Monday, 26 July 2010
A quintessential weekend
Leaving London for Oxford is proving to be a huge learning curve. On Saturday morning I decided to cycle into town to do our food shopping at the Covered Market. I left the house on my bike and peddled into town as fast as my weak, feeble London legs could peddle. 'How delightful' I mused to myself, and I was halfway to feeling as though I had landed in the middle of a Miss Marple when I was met with a plague of tourists. Not so idyllic. The town was absolutely buzzing with tourists. Everywhere. Now, coming from London I am, of course, used to irritating tourists. But they are easily avoided in London - there is less space in Oxford so we are confined to walk the same streets as the grockles. And I have discovered something, my inner-Londoner has not withered away, she bursts forth as I huff and mutter and barge people out of my way.
Once I had fought my way into the Covered Market I felt that things could only get better. All the fresh fruit and veg, the amazing cheese counter, butchers and delicious cookie shop enticed me in to the relative calm. But I ran into a bit of difficulty. You see, as much as it pains me to admit this - I had absolutely no idea where to start. How much is 100 grams? How do these women around me know what to do? I felt like a complete fraud as I walked around pathetically wondering how much of everything to ask for. And then I realised, I have grown up lacking the skills that were second nature to my grandmother and mother. I am used to going to a supermarket where everything is ready weighed and packaged with a nice price tag stamped onto it. Market shopping is a whole new world.
I rallied myself and dived in. I started with cheese. I bought a wonderful local cheese called Oxford Isis which is absolutely heavenly and very smelly indeed. So far so good - I then bought some strawberries and some delicious figs. It was when I went to the fish counter that all went pear-shaped. I have a weakness for Scallops - which are very expensive but the label had an alright price for 100g so I thought I would treat Mr Bell and myself to a yummy starter. I boldly asked for 100g and was horrified when two scallops were placed in a sorry little bag and handed to me. Mortified, I handed over my cash and fled the scene. TWO SCALLOPS?! I could have snorted them up - so I have learnt that 100g is not very much at all. And I have also learnt that I am not one of the fortunate few who can afford to buy Scallops.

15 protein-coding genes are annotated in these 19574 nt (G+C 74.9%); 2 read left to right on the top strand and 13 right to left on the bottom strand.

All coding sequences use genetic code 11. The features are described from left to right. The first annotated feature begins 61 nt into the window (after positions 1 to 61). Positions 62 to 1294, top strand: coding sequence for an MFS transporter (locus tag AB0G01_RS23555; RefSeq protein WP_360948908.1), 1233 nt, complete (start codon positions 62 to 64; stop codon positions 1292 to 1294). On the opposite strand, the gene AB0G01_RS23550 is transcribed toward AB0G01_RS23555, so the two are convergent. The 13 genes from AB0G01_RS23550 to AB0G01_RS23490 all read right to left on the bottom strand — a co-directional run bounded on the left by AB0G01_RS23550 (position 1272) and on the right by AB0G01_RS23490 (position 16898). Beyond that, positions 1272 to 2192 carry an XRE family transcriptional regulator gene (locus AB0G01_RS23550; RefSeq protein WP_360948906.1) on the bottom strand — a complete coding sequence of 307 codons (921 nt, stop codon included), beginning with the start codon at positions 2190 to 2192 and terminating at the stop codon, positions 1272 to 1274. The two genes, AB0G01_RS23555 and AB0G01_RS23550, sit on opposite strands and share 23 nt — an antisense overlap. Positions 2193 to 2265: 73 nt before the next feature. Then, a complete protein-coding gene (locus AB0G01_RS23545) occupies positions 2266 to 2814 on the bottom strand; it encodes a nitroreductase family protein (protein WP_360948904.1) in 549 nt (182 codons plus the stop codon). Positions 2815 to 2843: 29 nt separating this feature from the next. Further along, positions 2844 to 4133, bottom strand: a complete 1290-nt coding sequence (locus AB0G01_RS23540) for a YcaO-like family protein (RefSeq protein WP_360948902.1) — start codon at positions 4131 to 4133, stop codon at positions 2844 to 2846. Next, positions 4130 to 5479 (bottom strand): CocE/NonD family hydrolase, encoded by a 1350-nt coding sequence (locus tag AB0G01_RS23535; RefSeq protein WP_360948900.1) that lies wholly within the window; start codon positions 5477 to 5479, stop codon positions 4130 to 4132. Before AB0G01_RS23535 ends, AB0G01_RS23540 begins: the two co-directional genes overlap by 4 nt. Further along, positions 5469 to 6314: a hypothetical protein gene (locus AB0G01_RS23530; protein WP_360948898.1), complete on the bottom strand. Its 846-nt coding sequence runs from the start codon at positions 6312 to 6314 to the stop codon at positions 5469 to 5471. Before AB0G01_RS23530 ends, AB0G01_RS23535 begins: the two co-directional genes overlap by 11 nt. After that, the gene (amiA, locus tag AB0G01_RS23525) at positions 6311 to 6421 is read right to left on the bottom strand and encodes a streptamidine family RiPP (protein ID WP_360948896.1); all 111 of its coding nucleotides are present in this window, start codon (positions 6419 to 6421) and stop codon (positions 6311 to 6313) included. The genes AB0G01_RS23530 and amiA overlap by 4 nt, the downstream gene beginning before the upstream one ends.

I then gave the butchers a go but feeling as if the word 'novice' was stamped across my forehead I went for the easiest thing to order - four sausages. And then I scuttled away with my hard-won goodies to find my bike amidst a sea of tourists.
Aside from my disastrous first attempt at ordering food by the weight; pootling about the side streets around the college buildings was idyllic in the summer sunshine. I made time to stop for yet another scone at the Vaults & Garden cafe which is my favourite cafe in Oxford. And which is where a couple of Saturday's ago I had the most delicious breakfast of tea and toast (picture above, forgive the poor quality - I took it with my phone). Is there any breakfast more satisfying than simple homemade bread, toasted and slathered with butter and homemade strawberry jam? And for 60p? Heaven. I am going to become a very regular sight in the Vaults cafe as they serve fab tea and I can burrow in and read my book underneath the 13th century vaulted ceiling.
Yesterday I went home to Sussex for our annual family get together at Horn Fair in Ebernoe. I wrote about it in a bit more detail last year here. Four generations of our family were present as it was my six month old niece's first fair - I have been going since I was a baby and I still don't know the rules for Cricket! Perhaps my niece will grasp them more quickly than me! It all seems very slow and is interspersed with a tea break, a lunch break and another tea break. Meanwhile spectators are languishing around with their own thermos flasks and picnics - not really my thing I must say. Don't get me wrong I love a picnic - but not when balls are flying about. But it is somehow wry and a bit subversive of my family to repeatedly sit through this every single year - as only one of my mother's cousin's is into cricket (in a big way) the rest of us couldn't give two figs. But we always clap heartedly when it is required.
Anyway, I am off to battle with Jane Eyre. All your comments from my last post have made me even more determined to conquer the nineteenth century. Wish me luck - I am going in armed with a cup of tea and, oddly, some strawberry jelly.